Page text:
My take? If you don't like something about your current aggregator, feel free to give it a try. Just don't get your hopes up. :)

posted at 12:02:00 PM
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Sunday, October 09, 2005

The RSS button for IE 7...

The IE 7 RSS team is looking for feedback on which design they should use for the RSS button in the toolbar, and it seems to have sparked off a big discussion in the comments section and several other blogs on the web. I personally feel #2 is a big no-no, simply because the drop shadow and glow just won't scale well. #1 is nice and simple, although I'm actually leaning towards #3. I like Adam Kinney's idea based on that one even more.

What do you think?

posted at 3:57:00 PM
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The first real screenshot of WMP11...

Some of you might remember the very first pictures of WMP11 that I posted last month from the PDC. Although we were asked to take the pics down, they were mirrored on over a dozen sites within the first hour, this being one of them.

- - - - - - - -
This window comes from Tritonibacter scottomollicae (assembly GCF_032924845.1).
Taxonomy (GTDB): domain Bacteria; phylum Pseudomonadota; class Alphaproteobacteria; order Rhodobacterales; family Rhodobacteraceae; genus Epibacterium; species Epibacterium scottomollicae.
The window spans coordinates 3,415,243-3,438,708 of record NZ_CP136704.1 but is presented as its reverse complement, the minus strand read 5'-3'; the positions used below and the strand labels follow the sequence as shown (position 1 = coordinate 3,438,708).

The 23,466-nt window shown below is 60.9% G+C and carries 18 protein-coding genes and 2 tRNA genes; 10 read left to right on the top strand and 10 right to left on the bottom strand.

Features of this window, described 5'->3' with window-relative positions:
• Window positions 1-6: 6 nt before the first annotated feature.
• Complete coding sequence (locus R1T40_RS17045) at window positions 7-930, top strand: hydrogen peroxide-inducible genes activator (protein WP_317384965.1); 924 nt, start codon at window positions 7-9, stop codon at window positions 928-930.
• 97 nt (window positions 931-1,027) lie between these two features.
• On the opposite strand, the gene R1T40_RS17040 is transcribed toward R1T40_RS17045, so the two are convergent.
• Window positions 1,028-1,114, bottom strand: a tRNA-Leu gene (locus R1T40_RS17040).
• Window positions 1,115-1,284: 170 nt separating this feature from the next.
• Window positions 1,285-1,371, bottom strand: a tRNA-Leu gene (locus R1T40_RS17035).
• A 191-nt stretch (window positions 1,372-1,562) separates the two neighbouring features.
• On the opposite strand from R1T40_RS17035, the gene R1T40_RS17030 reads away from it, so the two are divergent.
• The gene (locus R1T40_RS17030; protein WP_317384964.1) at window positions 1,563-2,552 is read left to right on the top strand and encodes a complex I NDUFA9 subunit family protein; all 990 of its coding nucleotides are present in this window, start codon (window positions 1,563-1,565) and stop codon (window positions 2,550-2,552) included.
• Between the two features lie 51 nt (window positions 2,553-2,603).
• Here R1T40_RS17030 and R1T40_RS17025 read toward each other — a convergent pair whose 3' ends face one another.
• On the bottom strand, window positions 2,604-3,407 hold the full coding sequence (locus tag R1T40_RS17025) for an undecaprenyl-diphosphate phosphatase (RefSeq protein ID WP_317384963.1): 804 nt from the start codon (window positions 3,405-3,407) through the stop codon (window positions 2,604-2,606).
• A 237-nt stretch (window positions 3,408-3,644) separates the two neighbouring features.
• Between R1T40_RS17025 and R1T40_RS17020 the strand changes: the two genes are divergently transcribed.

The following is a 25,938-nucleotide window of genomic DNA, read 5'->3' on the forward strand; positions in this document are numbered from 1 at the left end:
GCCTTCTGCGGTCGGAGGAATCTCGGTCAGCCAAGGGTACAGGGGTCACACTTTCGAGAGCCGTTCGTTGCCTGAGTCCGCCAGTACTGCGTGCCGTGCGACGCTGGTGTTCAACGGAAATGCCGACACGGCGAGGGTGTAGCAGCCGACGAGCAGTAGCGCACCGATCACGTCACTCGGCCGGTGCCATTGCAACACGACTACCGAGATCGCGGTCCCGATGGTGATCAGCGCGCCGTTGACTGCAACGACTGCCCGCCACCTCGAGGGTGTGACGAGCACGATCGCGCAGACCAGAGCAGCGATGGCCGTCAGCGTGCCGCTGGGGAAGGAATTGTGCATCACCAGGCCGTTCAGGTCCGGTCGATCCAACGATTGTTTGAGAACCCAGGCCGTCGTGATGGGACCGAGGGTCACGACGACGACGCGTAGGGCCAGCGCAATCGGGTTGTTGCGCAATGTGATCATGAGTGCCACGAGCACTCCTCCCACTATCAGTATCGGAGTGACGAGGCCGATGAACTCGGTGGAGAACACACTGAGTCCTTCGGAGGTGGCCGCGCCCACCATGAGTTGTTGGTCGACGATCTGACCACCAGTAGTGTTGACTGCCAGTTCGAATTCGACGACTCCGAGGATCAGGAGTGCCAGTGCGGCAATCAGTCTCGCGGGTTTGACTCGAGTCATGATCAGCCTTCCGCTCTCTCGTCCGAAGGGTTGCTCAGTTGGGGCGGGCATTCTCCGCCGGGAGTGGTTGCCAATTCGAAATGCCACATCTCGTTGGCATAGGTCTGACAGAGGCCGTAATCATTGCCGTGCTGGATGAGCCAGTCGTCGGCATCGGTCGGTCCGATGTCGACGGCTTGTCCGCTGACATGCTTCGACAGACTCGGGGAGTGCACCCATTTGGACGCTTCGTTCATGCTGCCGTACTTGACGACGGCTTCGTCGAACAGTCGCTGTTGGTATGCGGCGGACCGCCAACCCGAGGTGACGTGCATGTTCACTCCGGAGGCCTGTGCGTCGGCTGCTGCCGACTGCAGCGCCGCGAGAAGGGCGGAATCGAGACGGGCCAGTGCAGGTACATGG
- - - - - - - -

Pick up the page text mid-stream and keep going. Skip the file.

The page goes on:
Well, the first real screenshots of WMP11 from the leaked build 5231 have now appeared on the web, and as one can see, there's quite a bit of similarity. It's great to see that what we saw at the PDC then was not just a prototype UI that would never really see the light of day. Sure, the app in the pics looks a lot more polished and unified than the one in the screenshot, but you can clearly see that they're getting there. :)

posted at 3:37:00 PM
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Friday, October 07, 2005

HTC Wizard and Tornado coming to T-Mo USA...

Yes! My repeated prayers for some solid new cellphones from T-Mobile have finally been answered. Well...maybe not yet, but Engadget reports that T-Mo USA will be getting the HTC Wizard and the HTC Tornado in early 2006. They will be sold as the T-Mobile MDA and SDA respectively.

I might finally get a chance to move up from my Nokia 3650 if there are some good deals on next year. I'm keeping my fingers crossed! :)

posted at 3:21:00 PM